Gallup, New Mexico

Encyclopedia Article


Gallup is the most populous city along I-40 between Flagstaff, AZ and Albuquerque, NM , which is the interstate overlay of "the mother road," Route 66. The city was founded in 1881 and named for David Gallup, an employee of the Atlantic and Pacific Railroad. Gallup is also located just to the southeast of the Navajo Nation and has become known for its Native population, "trading post" pawn shops, and its high rate of alcoholism, among other things. As one of the U.S.'s last remaining frontier outposts, intercultural exchanges seem intensified in this border railroad town, as it's the last stop before entering reservation country. In many senses, Gallup maintains a thriving intercultural population, despite the poverty, and the violences associated with poverty, that afflict a great portion of the city's population. Often referred to as the capital of Indian Country, Gallup has also been, and remains, an ideal location for creating cinematic representations of an iconic Southwest, because of its natural scenery as well as the rich Native American cultural traditions that have coalesced in the city.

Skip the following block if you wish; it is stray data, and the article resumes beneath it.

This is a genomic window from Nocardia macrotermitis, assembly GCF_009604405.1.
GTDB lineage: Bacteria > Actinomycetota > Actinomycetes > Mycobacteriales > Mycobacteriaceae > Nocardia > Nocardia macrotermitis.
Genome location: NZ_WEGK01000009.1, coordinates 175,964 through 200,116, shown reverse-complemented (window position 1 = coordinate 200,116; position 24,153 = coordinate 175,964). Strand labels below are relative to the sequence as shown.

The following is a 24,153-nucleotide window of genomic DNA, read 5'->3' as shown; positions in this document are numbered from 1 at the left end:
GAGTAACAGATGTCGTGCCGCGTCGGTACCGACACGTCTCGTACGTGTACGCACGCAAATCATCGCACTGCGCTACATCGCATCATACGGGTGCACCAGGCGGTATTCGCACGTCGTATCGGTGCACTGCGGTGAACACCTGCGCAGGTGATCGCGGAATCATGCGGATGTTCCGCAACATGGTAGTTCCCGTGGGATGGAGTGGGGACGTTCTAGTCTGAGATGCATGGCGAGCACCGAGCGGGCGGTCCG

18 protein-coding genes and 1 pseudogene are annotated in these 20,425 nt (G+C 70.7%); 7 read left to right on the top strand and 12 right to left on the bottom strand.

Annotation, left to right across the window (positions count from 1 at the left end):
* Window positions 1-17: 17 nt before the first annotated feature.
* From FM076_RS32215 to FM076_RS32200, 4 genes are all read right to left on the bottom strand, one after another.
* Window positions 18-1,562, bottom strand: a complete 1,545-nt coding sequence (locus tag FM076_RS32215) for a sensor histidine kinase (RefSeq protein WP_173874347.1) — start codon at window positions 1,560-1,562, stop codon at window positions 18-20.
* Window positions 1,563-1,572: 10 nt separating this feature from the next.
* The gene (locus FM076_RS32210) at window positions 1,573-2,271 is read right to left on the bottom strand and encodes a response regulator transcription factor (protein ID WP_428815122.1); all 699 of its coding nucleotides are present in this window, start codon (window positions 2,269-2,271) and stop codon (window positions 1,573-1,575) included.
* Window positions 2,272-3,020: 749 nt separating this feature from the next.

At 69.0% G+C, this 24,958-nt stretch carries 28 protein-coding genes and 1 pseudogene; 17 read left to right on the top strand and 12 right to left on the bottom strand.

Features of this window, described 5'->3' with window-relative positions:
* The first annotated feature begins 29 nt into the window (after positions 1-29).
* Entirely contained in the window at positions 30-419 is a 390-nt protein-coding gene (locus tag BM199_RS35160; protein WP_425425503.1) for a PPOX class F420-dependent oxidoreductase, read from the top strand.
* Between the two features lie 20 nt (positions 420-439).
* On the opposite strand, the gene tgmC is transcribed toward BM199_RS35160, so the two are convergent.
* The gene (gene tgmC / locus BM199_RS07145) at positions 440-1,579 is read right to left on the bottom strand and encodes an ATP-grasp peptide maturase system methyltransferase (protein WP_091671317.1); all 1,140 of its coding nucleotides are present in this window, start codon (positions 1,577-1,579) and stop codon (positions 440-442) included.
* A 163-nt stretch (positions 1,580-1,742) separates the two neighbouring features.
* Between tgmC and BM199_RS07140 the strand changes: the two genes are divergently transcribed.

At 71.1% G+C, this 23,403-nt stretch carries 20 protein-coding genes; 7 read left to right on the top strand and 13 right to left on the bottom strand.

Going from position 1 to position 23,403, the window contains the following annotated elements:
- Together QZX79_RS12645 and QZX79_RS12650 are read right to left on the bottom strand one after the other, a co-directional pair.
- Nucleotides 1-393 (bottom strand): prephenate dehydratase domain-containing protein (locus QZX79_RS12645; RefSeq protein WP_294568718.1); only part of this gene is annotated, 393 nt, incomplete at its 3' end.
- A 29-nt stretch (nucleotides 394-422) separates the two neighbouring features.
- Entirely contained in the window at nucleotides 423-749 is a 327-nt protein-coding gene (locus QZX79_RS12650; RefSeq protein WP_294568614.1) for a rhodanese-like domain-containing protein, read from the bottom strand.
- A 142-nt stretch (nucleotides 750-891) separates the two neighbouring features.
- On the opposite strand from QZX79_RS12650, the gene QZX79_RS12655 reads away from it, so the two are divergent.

Photo Credit: 

"Intertribal Ceremony, Gallup, New Mexico, 1983," photograph, Eduardo Fuss Photograph Collection (2011-001-bp-f4-0009). Center for Southwest Research, University Libraries, University of New Mexico.